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Current OSA Treatments

Continuous Positive Airway Pressure (CPAP) is the most common treatment for OSA. CPAP devices work by blowing pressurized air into the nose, which keeps the pharyngeal airway open. CPAP is not curative, and patients must use the mask whenever they sleep. Reduction of the apnoea/hypopnea index (AHI) is the standard objective measure of therapeutic response in OSA. In the sleep laboratory, CPAP is highly effective at reducing the AHI. However, the device is cumbersome and difficult for many patients to tolerate. Most studies describe that 25-50% of patients refuse to initiate or completely discontinue CPAP use within the first several months and that most patients who continue use the device only intermittently. Studies in 2023 suggest that CPAP may not be the best choice for first line therapy.

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C-PAP Device



Dental Devices







Exercises and Stimulant Drug for Next Day Sleepiness

C-Pap is the standard treatment for OSA

Low Compliance Rate Reduces C-PAP Effectiveness


30% of patients prescribed  CPAP never initiate treatment when prescribed a machine

Over 50% of patients stop using CPAP in the first year

Dronabinol for patients who cannot or will not tolerate CPAP

Oral devices may be an option for patients who cannot tolerate CPAP. Several dental devices are available including the Mandibular Advancement Device (MAD) and the Tongue Retaining Device (TRD). In November 2023, the US FDA provided 510(k) clearance for the treatment severe obstructive sleep apnea (OSA) in adults with removable CARE (Complete Airway Repositioning and/or Expansion) oral appliances. MAD is currently the most widely used dental device for sleep apnea and is similar in appearance to a sports mouth guard. It forces the lower jaw forward and down slightly which keeps the airway more open. The TRD is a splint that holds the tongue in place to keep the airway as open as possible. CARE appliances include a DNA oral appliance, a mRNA oral appliance and a mmRNA oral appliance which basically change the positioning of the jaw and/or expand the palate and claim to target the root cause of OSA. Like CPAP, oral devices are not curative for patients with OSA.  The cost of these devices tends to be high and side effects associated with them include night-time pain, dry lips, tooth discomfort, and excessive salivation.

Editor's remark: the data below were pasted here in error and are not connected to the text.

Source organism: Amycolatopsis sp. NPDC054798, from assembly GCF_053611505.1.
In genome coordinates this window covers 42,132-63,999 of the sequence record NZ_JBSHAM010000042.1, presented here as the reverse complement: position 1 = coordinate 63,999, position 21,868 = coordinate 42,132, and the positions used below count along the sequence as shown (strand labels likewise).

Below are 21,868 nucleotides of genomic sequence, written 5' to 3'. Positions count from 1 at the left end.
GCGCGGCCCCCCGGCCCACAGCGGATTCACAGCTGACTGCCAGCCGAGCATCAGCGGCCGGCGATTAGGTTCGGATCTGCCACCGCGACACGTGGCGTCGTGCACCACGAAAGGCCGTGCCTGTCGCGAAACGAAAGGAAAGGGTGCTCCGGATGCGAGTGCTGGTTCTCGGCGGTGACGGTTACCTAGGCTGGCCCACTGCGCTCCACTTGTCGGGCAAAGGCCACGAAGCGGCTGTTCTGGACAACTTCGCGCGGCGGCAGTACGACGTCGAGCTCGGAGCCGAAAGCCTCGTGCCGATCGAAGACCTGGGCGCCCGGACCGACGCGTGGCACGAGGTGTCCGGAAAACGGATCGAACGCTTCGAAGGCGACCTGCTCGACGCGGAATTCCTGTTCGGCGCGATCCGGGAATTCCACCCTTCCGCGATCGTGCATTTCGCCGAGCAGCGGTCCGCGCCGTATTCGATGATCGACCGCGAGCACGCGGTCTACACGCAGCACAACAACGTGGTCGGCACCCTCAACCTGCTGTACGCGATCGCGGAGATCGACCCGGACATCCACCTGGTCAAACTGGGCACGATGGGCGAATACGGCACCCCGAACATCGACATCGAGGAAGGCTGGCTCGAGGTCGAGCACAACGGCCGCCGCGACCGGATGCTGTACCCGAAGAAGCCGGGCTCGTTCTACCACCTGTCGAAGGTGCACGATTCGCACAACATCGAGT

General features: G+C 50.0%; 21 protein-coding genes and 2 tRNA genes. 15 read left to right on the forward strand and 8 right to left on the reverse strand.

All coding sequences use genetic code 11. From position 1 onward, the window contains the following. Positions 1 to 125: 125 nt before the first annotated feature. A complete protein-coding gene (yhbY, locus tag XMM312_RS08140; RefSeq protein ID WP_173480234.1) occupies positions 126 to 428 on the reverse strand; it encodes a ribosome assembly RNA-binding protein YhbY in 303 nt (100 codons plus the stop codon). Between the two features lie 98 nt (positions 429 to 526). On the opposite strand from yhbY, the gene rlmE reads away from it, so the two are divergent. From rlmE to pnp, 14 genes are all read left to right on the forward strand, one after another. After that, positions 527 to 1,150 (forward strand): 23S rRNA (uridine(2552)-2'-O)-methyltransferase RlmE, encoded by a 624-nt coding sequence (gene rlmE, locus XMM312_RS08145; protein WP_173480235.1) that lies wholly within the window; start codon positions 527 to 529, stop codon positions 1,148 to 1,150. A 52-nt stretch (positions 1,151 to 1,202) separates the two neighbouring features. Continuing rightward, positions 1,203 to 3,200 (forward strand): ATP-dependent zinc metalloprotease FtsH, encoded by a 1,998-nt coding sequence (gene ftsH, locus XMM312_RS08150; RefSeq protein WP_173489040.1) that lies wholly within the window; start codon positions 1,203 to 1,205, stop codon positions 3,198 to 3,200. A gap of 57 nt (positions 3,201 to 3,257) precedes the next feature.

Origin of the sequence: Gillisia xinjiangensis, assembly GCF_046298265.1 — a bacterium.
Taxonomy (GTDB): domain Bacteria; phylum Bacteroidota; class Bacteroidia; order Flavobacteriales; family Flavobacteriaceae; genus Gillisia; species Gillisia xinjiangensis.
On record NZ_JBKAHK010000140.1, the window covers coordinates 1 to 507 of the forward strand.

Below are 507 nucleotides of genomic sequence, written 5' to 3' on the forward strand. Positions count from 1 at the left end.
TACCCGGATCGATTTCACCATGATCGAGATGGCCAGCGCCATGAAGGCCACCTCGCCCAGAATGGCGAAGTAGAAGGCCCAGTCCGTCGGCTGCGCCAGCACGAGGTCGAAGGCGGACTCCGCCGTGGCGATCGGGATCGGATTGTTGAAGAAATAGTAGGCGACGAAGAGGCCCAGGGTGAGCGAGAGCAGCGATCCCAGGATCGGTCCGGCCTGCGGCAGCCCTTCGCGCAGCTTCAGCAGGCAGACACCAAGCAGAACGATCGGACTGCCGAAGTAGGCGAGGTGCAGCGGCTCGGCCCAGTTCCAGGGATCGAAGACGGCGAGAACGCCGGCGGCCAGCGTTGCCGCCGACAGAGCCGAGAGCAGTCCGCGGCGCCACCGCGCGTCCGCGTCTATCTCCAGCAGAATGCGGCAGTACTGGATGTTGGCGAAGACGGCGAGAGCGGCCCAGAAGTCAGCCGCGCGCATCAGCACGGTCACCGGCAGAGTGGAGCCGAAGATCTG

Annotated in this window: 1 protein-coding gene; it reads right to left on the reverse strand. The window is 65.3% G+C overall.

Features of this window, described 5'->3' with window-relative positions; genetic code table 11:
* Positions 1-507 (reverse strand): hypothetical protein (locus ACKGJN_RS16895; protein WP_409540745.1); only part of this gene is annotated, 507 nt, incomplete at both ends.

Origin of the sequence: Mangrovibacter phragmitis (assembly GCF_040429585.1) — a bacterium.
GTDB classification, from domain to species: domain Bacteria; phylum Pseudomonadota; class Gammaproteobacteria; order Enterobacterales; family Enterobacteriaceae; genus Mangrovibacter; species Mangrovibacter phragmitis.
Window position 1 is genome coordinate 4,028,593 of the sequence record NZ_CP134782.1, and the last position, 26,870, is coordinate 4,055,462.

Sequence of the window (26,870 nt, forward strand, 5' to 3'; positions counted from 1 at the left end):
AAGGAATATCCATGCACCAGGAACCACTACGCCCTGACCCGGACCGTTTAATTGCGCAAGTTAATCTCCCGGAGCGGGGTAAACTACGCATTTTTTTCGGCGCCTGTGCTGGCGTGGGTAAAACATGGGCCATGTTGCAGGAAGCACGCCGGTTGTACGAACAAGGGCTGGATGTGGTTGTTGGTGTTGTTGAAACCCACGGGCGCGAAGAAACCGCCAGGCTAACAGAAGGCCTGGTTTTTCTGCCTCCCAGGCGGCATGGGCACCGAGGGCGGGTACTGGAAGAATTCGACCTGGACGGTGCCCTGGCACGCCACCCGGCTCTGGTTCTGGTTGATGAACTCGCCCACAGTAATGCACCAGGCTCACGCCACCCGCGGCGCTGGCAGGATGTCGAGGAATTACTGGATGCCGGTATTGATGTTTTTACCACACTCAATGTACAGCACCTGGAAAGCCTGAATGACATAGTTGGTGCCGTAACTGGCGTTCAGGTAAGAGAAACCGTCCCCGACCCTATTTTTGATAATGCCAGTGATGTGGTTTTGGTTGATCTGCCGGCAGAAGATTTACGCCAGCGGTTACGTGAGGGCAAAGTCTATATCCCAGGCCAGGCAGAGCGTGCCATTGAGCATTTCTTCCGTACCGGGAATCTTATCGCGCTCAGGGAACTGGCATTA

Patients with clinically significant OSA who cannot be adequately treated with CPAP or oral devices can elect to undergo surgery. The most common surgery is uvulopalatopharyngoplasty (UPPP), which involves the removal of excess tissue in the throat to make the airway wider. Other possible surgeries include tracheostomies, rebuilding of the lower jaw, and nose surgery. Patients who undergo surgery for the treatment of OSA risk complications, including infection, changes in voice frequency, and impaired sense of smell. Surgery is often unsuccessful, and at present, no method exists to reliably predict therapeutic outcome from any form of OSA surgery.


Another surgical option has become available based on upper airway stimulation. It is a combination of an implantable nerve stimulator and an external remote controlled by the patient. The hypoglossal nerve is a motor nerve that controls the tongue. The implanted device monitors every breath the patient takes and based on the unique breathing patterns, delivers mild stimulation to the nerve, to increase muscle tone to prevent the tongue and other soft tissues from collapsing. The surgically implanted device which is implanted via three incisions in the chest and neck in an approximately three hour surgical procedure under general anesthesia, is turned on at night and off in the morning by the patient with the remote.


Given the limited efficacy of most of the surgical options and the associated risks and the poor long-term compliance for mechanical devices, there exists a significant unmet medical need for a safe and effective treatment for OSA. A drug for the treatment for OSA has been sought for many years, but effective agents remain to be identified. Discovery efforts have been hampered by an incomplete understanding of the basic pathological mechanisms leading to apnea, lack of appropriate animal models to develop and test treatment strategies, and the multi-factorial nature of OSA.

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